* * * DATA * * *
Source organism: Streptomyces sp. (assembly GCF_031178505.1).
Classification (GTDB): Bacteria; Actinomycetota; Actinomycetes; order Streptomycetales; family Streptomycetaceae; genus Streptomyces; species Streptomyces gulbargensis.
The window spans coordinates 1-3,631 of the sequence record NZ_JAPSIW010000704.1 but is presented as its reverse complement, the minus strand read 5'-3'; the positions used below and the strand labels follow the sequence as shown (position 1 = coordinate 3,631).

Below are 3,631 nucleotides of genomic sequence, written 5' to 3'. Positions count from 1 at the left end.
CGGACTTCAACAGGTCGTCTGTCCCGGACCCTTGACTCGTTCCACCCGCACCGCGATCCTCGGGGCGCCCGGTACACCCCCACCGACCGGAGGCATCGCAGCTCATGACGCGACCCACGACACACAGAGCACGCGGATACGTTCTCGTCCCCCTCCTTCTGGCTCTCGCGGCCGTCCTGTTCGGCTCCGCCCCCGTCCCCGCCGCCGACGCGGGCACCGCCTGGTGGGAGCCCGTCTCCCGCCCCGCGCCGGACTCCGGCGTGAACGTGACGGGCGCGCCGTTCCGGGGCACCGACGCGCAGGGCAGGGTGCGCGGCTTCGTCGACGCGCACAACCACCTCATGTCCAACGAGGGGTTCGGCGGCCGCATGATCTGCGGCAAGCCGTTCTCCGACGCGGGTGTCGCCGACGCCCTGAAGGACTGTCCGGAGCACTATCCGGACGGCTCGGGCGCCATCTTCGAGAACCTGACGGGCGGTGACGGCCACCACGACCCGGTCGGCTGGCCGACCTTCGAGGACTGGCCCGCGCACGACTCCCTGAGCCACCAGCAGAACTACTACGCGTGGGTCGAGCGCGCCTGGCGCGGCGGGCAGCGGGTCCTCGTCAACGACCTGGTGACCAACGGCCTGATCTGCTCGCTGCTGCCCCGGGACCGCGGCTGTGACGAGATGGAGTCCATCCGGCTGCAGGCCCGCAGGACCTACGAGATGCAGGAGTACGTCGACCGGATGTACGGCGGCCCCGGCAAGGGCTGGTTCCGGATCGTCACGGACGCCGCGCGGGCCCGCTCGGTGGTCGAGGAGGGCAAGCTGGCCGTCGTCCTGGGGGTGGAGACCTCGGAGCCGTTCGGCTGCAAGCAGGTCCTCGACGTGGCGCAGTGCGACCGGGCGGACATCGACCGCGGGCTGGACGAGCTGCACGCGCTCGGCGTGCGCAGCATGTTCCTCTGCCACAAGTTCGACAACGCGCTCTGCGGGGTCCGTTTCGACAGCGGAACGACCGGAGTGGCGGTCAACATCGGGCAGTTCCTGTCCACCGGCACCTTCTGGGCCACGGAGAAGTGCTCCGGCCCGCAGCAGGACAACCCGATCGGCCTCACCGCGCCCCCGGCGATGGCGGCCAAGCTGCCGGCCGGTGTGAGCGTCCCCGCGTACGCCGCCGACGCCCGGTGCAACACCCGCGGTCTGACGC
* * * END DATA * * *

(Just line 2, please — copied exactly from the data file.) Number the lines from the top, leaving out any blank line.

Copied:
Classification (GTDB): Bacteria; Actinomycetota; Actinomycetes; order Streptomycetales; family Streptomycetaceae; genus Streptomyces; species Streptomyces gulbargensis.